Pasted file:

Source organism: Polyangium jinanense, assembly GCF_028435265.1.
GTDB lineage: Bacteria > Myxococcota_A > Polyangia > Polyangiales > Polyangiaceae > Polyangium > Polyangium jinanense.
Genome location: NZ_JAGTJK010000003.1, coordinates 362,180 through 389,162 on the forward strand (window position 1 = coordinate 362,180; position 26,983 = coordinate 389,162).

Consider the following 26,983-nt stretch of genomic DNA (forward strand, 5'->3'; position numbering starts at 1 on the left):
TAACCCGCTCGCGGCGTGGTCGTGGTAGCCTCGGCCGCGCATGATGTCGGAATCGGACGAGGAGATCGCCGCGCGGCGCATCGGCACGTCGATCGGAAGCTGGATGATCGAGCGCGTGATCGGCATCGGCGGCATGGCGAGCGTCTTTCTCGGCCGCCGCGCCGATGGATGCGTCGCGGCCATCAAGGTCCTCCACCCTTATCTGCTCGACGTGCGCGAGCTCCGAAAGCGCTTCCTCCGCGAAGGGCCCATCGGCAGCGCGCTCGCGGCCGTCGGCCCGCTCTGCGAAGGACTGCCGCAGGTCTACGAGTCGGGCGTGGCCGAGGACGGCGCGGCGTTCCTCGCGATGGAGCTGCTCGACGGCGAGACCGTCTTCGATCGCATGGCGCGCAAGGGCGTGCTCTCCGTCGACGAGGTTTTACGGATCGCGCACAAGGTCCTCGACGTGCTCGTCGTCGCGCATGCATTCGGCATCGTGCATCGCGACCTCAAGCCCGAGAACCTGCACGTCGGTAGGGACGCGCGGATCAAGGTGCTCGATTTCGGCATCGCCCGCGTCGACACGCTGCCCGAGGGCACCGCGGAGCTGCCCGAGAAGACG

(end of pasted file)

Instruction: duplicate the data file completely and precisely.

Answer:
Source organism: Polyangium jinanense, assembly GCF_028435265.1.
GTDB lineage: Bacteria > Myxococcota_A > Polyangia > Polyangiales > Polyangiaceae > Polyangium > Polyangium jinanense.
Genome location: NZ_JAGTJK010000003.1, coordinates 362,180 through 389,162 on the forward strand (window position 1 = coordinate 362,180; position 26,983 = coordinate 389,162).

Consider the following 26,983-nt stretch of genomic DNA (forward strand, 5'->3'; position numbering starts at 1 on the left):
TAACCCGCTCGCGGCGTGGTCGTGGTAGCCTCGGCCGCGCATGATGTCGGAATCGGACGAGGAGATCGCCGCGCGGCGCATCGGCACGTCGATCGGAAGCTGGATGATCGAGCGCGTGATCGGCATCGGCGGCATGGCGAGCGTCTTTCTCGGCCGCCGCGCCGATGGATGCGTCGCGGCCATCAAGGTCCTCCACCCTTATCTGCTCGACGTGCGCGAGCTCCGAAAGCGCTTCCTCCGCGAAGGGCCCATCGGCAGCGCGCTCGCGGCCGTCGGCCCGCTCTGCGAAGGACTGCCGCAGGTCTACGAGTCGGGCGTGGCCGAGGACGGCGCGGCGTTCCTCGCGATGGAGCTGCTCGACGGCGAGACCGTCTTCGATCGCATGGCGCGCAAGGGCGTGCTCTCCGTCGACGAGGTTTTACGGATCGCGCACAAGGTCCTCGACGTGCTCGTCGTCGCGCATGCATTCGGCATCGTGCATCGCGACCTCAAGCCCGAGAACCTGCACGTCGGTAGGGACGCGCGGATCAAGGTGCTCGATTTCGGCATCGCCCGCGTCGACACGCTGCCCGAGGGCACCGCGGAGCTGCCCGAGAAGACG